A Macau-resident casino worker was one of three suspects arrested on Saturday by the city’s Judiciary Police, for alleged involvement in a people-smuggling operation to help some Chinese would-be gamblers avoid immigration controls to Macau.
While most mainland residents face no restrictions on entry to Macau in relation to Covid-19, the mainland authorities have not yet restarted the exit visa systems – for either independent travel or tour groups – that are most commonly used for mainlanders to visit Macau. The Individual Visit Scheme (IVS) was reportedly suspended in late January, as part of Covid-19 containment measures, with tour group visas paused some time prior to IVS ones.
A number of other alleged people-smuggling operations seeking to bring mainlanders to Macau has already been detected this year.
The latest case was outlined in a Monday briefing by Judiciary Police spokesman Chan Wun Man. It followed a police operation on Saturday in the vicinity of Macau’s Ka-Ho commercial port district. The move was based on intelligence provided by security officials in Zhuhai, in neighbouring Guangdong province, Macau media reported, citing Mr Chan.
One of the three suspected smugglers to be detained was a male Macau resident aged 31, described by police as a casino worker; another was a male resident of mainland China aged 34 who was allegedly overstaying in the city, and the other was a woman aged 56 from mainland China, identified as an illegal entrant as of the day of the police operation.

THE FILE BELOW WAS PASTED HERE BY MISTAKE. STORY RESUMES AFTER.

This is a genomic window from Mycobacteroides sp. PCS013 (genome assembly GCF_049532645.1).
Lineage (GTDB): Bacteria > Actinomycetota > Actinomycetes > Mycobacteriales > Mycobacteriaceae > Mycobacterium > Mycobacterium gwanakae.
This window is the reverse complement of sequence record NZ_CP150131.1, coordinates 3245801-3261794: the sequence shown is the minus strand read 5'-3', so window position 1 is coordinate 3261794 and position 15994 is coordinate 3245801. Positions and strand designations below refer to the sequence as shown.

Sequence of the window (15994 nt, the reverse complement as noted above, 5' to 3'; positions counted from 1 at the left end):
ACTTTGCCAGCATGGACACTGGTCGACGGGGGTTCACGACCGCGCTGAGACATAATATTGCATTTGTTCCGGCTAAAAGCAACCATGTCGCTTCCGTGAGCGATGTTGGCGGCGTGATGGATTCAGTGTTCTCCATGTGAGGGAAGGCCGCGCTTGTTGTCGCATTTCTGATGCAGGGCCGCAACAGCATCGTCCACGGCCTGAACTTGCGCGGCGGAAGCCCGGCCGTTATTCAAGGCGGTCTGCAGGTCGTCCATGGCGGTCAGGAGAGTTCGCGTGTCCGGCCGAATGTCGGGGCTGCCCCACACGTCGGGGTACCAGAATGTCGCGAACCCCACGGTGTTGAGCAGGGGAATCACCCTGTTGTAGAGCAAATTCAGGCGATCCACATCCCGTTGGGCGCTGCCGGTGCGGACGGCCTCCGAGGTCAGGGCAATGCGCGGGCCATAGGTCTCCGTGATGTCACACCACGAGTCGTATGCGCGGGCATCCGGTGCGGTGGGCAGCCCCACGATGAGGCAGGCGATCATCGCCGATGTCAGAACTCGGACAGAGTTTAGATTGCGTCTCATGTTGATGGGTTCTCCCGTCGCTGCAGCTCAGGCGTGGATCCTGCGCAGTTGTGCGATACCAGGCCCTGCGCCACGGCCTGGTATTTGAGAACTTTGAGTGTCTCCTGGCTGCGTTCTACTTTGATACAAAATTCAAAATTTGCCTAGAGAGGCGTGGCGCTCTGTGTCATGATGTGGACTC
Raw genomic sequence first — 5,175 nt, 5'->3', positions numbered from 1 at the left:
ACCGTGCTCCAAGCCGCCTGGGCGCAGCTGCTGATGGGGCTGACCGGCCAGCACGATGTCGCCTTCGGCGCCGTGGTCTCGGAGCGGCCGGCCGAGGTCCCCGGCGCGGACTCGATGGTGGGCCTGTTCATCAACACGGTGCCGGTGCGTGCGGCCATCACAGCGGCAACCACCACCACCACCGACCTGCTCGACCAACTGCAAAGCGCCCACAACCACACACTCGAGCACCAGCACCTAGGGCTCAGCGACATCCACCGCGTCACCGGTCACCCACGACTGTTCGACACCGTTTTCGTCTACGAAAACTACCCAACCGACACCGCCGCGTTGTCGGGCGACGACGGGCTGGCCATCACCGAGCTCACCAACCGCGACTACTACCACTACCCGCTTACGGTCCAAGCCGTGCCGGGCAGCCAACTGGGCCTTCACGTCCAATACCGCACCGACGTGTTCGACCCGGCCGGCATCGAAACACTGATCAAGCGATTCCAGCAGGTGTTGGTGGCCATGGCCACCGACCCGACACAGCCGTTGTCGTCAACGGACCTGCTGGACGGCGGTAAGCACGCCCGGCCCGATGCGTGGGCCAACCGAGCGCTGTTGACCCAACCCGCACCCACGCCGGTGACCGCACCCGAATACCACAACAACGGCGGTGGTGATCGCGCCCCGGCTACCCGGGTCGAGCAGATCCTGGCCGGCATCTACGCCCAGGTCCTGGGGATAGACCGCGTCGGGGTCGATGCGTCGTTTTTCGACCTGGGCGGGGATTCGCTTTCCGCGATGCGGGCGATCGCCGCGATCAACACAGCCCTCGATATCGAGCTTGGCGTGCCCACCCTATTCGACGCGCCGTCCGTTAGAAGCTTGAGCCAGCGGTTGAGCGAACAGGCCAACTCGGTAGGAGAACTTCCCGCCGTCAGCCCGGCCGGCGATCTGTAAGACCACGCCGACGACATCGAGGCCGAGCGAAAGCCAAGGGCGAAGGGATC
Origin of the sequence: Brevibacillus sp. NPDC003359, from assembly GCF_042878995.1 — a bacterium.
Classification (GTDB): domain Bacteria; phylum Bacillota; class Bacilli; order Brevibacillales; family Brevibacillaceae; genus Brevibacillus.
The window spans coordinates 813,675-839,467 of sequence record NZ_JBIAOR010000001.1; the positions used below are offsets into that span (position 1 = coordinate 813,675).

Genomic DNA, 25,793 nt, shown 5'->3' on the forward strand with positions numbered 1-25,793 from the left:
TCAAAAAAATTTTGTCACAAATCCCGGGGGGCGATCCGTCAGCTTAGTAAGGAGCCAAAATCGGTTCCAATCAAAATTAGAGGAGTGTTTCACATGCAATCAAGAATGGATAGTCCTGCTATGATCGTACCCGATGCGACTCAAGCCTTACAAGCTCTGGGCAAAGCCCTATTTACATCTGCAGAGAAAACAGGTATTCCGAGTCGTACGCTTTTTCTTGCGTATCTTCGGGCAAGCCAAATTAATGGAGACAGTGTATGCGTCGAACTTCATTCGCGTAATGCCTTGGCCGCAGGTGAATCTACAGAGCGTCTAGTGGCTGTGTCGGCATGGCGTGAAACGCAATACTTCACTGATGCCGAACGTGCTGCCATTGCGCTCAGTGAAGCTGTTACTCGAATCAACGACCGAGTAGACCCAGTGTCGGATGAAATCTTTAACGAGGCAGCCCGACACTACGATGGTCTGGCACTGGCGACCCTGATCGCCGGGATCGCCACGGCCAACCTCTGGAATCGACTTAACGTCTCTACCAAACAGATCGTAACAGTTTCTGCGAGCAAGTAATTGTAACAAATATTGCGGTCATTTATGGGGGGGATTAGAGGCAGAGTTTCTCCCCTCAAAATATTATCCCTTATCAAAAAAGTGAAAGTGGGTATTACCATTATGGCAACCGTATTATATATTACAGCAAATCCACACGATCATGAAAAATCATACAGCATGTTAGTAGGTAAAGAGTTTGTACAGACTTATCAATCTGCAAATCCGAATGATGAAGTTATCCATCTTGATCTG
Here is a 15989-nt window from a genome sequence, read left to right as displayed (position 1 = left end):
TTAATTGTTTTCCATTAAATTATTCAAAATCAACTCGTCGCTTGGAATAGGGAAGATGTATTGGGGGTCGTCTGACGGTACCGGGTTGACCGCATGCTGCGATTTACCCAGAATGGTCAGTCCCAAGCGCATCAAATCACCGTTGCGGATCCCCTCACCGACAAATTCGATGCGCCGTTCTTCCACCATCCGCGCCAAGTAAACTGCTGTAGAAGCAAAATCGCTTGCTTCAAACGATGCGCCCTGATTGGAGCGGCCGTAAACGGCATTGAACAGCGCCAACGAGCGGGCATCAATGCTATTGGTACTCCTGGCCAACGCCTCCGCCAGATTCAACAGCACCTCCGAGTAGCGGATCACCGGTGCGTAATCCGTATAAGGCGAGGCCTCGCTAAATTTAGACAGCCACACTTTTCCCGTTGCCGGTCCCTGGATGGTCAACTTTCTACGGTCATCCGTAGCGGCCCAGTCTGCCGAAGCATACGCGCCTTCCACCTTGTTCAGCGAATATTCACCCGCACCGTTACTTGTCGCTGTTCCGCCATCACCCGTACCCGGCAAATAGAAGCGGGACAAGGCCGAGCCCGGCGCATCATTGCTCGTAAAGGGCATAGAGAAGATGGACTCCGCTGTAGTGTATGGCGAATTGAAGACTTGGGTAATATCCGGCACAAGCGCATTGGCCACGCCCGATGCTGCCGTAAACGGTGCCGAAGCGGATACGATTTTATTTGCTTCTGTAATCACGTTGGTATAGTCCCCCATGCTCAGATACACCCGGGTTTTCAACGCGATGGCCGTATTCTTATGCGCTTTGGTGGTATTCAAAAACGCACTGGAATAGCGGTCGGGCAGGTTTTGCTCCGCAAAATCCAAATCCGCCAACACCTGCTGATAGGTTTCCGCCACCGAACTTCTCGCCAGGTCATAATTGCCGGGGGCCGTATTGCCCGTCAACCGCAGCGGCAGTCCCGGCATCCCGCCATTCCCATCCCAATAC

The Judiciary Police spokesman added that the arrested trio was believed to have provided unlicensed accommodation in Taipa for illegal entrants to the city.
In the same sting, police also caught three people that were allegedly clients of the smugglers, and that had been landed at Ka-Ho via a speedboat.
Those three had “confessed that they were avoiding the Covid-19 prevention measures” adopted in Macau and mainland China, and were coming to the city “for gambling”, Mr Chan told the media.
The arrested casino worker had confessed to the Judiciary Police that he had helped people enter Macau illegally, Mr Chan added.
In Zhuhai, five other people that had allegedly been helping the smuggling operation at the Guangdong end – including a suspected ringleader – were also arrested on Saturday by authorities there, said Mr Chan.
The alleged people-smuggling operation was believed to have existed for at least one month, the Judiciary Police spokesman said. He has also noted to the media that each person seeking illegal entry to Macau had been charged a “fee” of between CNY22,000 (US$3,142) and CNY30,000.
In Macau as a whole, a total of 84 illegal entrants was detected by local authorities during the first four months of this year. Vong Vai Man, deputy director-general of Macao Customs Service, had mentioned the tally in a radio programme aired on May 20 by the city’s public broadcaster, TDM.
The customs official said that his department believed some of those travellers had attempted enter the city illegally in order to dodge quarantine measures. While most mainland residents have faced no quarantine restrictions to enter Macau, for some weeks the Guangdong authorities had a mandatory quarantine for mainlanders returning after a trip to Macau.
The Guangdong compulsory-quarantine rule for mainlanders returning from Macau ended on July 15, but such travellers still need to give proof they have recently been tested for, and proved negative for, Covid-19 infection.
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